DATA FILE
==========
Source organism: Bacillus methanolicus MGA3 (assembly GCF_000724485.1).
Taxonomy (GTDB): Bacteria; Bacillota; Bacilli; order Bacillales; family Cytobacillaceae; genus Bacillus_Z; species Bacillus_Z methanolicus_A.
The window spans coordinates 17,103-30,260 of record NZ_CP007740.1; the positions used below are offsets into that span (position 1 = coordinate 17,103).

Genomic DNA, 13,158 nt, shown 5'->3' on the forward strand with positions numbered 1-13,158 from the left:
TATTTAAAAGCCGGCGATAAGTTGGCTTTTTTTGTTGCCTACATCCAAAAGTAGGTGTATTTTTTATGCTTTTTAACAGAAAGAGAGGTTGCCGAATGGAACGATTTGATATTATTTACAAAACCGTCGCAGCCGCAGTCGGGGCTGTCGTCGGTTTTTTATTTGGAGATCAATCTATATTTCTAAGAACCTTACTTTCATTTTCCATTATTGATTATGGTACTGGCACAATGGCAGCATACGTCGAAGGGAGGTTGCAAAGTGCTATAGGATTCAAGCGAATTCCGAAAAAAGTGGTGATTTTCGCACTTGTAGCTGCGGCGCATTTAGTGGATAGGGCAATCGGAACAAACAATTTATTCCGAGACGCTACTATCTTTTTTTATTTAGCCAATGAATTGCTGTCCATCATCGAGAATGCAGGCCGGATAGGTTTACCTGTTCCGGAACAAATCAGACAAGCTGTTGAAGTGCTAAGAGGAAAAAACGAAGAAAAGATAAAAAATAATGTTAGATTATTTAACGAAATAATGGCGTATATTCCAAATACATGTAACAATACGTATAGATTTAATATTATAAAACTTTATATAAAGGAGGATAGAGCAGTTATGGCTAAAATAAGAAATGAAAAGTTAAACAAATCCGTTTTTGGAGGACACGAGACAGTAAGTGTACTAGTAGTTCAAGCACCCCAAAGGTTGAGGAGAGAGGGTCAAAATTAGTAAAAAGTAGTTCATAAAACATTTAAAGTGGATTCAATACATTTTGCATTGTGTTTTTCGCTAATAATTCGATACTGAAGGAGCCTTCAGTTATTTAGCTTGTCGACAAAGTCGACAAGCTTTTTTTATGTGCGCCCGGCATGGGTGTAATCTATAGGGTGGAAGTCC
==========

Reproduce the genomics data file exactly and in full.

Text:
Source organism: Bacillus methanolicus MGA3 (assembly GCF_000724485.1).
Taxonomy (GTDB): Bacteria; Bacillota; Bacilli; order Bacillales; family Cytobacillaceae; genus Bacillus_Z; species Bacillus_Z methanolicus_A.
The window spans coordinates 17,103-30,260 of record NZ_CP007740.1; the positions used below are offsets into that span (position 1 = coordinate 17,103).

Genomic DNA, 13,158 nt, shown 5'->3' on the forward strand with positions numbered 1-13,158 from the left:
TATTTAAAAGCCGGCGATAAGTTGGCTTTTTTTGTTGCCTACATCCAAAAGTAGGTGTATTTTTTATGCTTTTTAACAGAAAGAGAGGTTGCCGAATGGAACGATTTGATATTATTTACAAAACCGTCGCAGCCGCAGTCGGGGCTGTCGTCGGTTTTTTATTTGGAGATCAATCTATATTTCTAAGAACCTTACTTTCATTTTCCATTATTGATTATGGTACTGGCACAATGGCAGCATACGTCGAAGGGAGGTTGCAAAGTGCTATAGGATTCAAGCGAATTCCGAAAAAAGTGGTGATTTTCGCACTTGTAGCTGCGGCGCATTTAGTGGATAGGGCAATCGGAACAAACAATTTATTCCGAGACGCTACTATCTTTTTTTATTTAGCCAATGAATTGCTGTCCATCATCGAGAATGCAGGCCGGATAGGTTTACCTGTTCCGGAACAAATCAGACAAGCTGTTGAAGTGCTAAGAGGAAAAAACGAAGAAAAGATAAAAAATAATGTTAGATTATTTAACGAAATAATGGCGTATATTCCAAATACATGTAACAATACGTATAGATTTAATATTATAAAACTTTATATAAAGGAGGATAGAGCAGTTATGGCTAAAATAAGAAATGAAAAGTTAAACAAATCCGTTTTTGGAGGACACGAGACAGTAAGTGTACTAGTAGTTCAAGCACCCCAAAGGTTGAGGAGAGAGGGTCAAAATTAGTAAAAAGTAGTTCATAAAACATTTAAAGTGGATTCAATACATTTTGCATTGTGTTTTTCGCTAATAATTCGATACTGAAGGAGCCTTCAGTTATTTAGCTTGTCGACAAAGTCGACAAGCTTTTTTTATGTGCGCCCGGCATGGGTGTAATCTATAGGGTGGAAGTCC